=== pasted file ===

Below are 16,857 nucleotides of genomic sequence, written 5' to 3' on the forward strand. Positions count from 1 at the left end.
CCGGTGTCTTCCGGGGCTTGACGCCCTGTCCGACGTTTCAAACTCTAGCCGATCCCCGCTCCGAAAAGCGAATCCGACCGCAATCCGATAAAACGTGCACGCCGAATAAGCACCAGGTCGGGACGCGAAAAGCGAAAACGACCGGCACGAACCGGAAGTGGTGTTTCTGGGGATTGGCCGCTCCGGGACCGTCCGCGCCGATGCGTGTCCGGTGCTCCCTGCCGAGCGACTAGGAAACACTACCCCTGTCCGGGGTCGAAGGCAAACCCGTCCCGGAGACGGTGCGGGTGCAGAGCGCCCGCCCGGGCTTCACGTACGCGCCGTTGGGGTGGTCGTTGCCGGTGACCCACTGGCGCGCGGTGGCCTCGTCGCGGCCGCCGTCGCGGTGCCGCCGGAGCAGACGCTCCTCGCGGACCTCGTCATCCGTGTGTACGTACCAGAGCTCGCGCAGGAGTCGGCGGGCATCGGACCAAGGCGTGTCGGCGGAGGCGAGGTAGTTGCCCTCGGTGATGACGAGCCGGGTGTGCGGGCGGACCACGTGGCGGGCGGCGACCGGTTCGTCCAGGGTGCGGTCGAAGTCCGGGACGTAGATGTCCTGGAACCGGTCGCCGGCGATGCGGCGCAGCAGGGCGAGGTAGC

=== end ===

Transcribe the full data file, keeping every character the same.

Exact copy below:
Below are 16,857 nucleotides of genomic sequence, written 5' to 3' on the forward strand. Positions count from 1 at the left end.
CCGGTGTCTTCCGGGGCTTGACGCCCTGTCCGACGTTTCAAACTCTAGCCGATCCCCGCTCCGAAAAGCGAATCCGACCGCAATCCGATAAAACGTGCACGCCGAATAAGCACCAGGTCGGGACGCGAAAAGCGAAAACGACCGGCACGAACCGGAAGTGGTGTTTCTGGGGATTGGCCGCTCCGGGACCGTCCGCGCCGATGCGTGTCCGGTGCTCCCTGCCGAGCGACTAGGAAACACTACCCCTGTCCGGGGTCGAAGGCAAACCCGTCCCGGAGACGGTGCGGGTGCAGAGCGCCCGCCCGGGCTTCACGTACGCGCCGTTGGGGTGGTCGTTGCCGGTGACCCACTGGCGCGCGGTGGCCTCGTCGCGGCCGCCGTCGCGGTGCCGCCGGAGCAGACGCTCCTCGCGGACCTCGTCATCCGTGTGTACGTACCAGAGCTCGCGCAGGAGTCGGCGGGCATCGGACCAAGGCGTGTCGGCGGAGGCGAGGTAGTTGCCCTCGGTGATGACGAGCCGGGTGTGCGGGCGGACCACGTGGCGGGCGGCGACCGGTTCGTCCAGGGTGCGGTCGAAGTCCGGGACGTAGATGTCCTGGAACCGGTCGCCGGCGATGCGGCGCAGCAGGGCGAGGTAGC